2. Sure, you say, but it's no longer a pagan holiday, but a secular American tradition. Well, no, it's not. No matter how you try to deny it, witches, ghosts, vampires, and being scared all pervade the Halloween celebration. Women's magazines post elaborate recipes to make candied witche's brooms (you've got to see this, BTW - Martha Stewart would be proud!) and ghost lollipops. Fake vampire teeth and blood are sold by the bagful to give to trick-or-treaters. You can buy chocolates in the shape of dismembered body parts. Superstitions are dragged out and celebrated, with black cats taking the center stage. Not only is superstition wrong and specifically forbidden by God, the underlying, subtle message is that some of God's creation is intrinsically bad or unlucky. (Poor cat. Too bad God didn't like you and made you black!) Adults can see past this (usually), but children are much more literal.

3. The atmosphere that pervades Halloween is not one of "family values". There is no denying that many feel freed by social constraints on this night, free to be daring, wild, different. In this sense, it is much like Mardi Gras. You can do things on Halloween that you would never do in real life, whether it is participate in Fear Factor type dares at a party or TPing the neighbor's tree.

4. The costumes are often inappropriate. Young girls dress in bras and pantaloons or strapless gowns to be Disney Princesses. French maids abound, frolicking in the street. Bratz dolls appear on your doorstep, complete with glittery lip gloss to compliment their diapers. The most basic costumes, whether they be fairies or pirates, are 'sexed' up for the girls. The boys generally appear as serial killers, rubber weapons dripping in blood, ghosts, zombies, ghouls. Or maybe they dress up like their favorite sports hero, the one who beats his wife or evades taxes. Children imitate and fantasize about being Christina Aguilera, witches, or psychotic individuals. Is this good character training?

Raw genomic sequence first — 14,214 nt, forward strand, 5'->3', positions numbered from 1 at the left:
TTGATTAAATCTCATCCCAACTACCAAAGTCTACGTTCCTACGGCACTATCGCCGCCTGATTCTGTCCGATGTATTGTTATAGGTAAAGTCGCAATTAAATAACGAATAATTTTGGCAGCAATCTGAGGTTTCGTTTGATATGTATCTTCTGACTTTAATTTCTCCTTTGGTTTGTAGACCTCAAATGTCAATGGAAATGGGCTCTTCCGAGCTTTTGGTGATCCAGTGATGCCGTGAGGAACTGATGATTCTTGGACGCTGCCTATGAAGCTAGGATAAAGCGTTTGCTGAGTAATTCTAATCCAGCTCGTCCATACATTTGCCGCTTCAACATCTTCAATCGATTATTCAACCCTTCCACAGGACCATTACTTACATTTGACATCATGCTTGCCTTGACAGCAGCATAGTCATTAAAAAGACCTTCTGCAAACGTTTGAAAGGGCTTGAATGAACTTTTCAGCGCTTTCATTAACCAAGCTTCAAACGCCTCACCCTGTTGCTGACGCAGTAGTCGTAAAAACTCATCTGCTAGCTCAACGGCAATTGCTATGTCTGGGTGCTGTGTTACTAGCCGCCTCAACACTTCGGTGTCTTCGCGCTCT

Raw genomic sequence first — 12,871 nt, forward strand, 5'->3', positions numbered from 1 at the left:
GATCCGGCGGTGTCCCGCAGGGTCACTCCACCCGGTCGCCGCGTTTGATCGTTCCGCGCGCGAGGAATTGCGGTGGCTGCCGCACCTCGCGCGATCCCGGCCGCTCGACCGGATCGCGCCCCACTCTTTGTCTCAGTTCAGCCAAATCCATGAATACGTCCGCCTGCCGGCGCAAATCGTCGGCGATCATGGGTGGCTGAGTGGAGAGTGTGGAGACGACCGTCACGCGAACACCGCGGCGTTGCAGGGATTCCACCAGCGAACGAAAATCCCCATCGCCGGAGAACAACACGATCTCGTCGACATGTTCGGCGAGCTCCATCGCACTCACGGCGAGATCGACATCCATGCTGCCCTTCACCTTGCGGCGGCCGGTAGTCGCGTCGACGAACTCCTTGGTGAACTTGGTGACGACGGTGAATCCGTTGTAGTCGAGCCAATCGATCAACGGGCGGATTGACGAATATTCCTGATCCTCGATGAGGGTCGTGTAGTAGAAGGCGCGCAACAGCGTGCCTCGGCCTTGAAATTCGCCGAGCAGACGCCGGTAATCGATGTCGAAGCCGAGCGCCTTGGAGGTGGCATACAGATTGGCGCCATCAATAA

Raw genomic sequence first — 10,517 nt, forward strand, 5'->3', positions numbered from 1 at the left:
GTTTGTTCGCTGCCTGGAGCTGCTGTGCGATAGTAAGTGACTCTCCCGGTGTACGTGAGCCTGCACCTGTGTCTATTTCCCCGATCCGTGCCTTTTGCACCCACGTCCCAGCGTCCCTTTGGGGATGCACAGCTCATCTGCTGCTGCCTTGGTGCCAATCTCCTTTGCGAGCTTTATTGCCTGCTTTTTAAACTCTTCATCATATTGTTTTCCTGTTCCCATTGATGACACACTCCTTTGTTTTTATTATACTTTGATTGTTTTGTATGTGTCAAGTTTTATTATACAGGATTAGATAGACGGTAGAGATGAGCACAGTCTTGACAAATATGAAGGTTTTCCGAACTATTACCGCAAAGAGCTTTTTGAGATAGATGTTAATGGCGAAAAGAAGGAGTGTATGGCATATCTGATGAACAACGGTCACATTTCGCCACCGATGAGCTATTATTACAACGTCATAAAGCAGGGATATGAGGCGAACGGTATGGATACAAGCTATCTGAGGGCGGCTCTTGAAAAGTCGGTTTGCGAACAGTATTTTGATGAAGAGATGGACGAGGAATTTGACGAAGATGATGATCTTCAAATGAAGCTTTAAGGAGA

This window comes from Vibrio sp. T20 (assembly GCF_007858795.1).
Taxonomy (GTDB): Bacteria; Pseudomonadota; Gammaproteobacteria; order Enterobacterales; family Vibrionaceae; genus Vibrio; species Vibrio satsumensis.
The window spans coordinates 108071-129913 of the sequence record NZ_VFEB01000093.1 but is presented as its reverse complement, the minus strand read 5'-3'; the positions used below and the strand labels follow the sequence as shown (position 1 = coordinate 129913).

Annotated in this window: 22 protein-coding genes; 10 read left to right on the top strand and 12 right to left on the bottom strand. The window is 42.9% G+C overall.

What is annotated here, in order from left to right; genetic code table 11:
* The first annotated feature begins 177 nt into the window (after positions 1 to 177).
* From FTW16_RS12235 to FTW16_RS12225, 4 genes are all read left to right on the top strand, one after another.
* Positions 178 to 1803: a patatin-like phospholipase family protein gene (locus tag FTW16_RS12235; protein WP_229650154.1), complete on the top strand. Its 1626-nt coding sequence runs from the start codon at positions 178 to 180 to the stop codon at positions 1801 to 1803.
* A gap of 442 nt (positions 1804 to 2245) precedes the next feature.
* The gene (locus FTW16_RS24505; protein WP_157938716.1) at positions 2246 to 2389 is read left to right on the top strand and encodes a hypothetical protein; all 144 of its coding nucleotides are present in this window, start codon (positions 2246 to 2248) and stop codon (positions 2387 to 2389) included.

5. Halloween is not respectful of the dead. A corporal work of mercy is to bury the dead, and a spiritual work of mercy is to pray for them. Respect for the dead is very, very important in Catholic culture, as the body was once the temple of the Holy Spirit and often contained Christ himself in the form of the Eucharist. Mocking the dead has no place in Christianity, whether it be dancing skeletons, zombies, or fake dismembered body parts hanging from a car trunk. What are we teaching our children - that it's fun to make fun of corpses?

6. "Trick or Treat" is not a good thing for children to say. Sure, it seems harmless, but underneath, it is blackmail. Give me candy, or I'll do something you don't like. I don't think it is a good idea to tell our kids it's okay to speak to adults that way, even if it is only one day a year. (Remember, Honor thy Father and Mother? Means every day, all the time. Not 364 days a year with one day off.) Also, there is the additional problem of slightly older children actually performing tricks, egging mailboxes, tp-ing cars, ringing doorbells and running. Authorities, whether parental or official, often turn a blind eye to such harmless pranks on this night. The fact remains, though, that these are sinful activities and parents are responsible for helping their children avoid sin.

7. The candy. Gluttony is one of the seven deadly sins. Gorging on candy, fighting over MINE MINE MINE, selfishness, and self-entitlement abound on this night. The alternative is worse - parcel out one or two pieces until you run out around Christmastime, for that extra fun time at the dentist next year.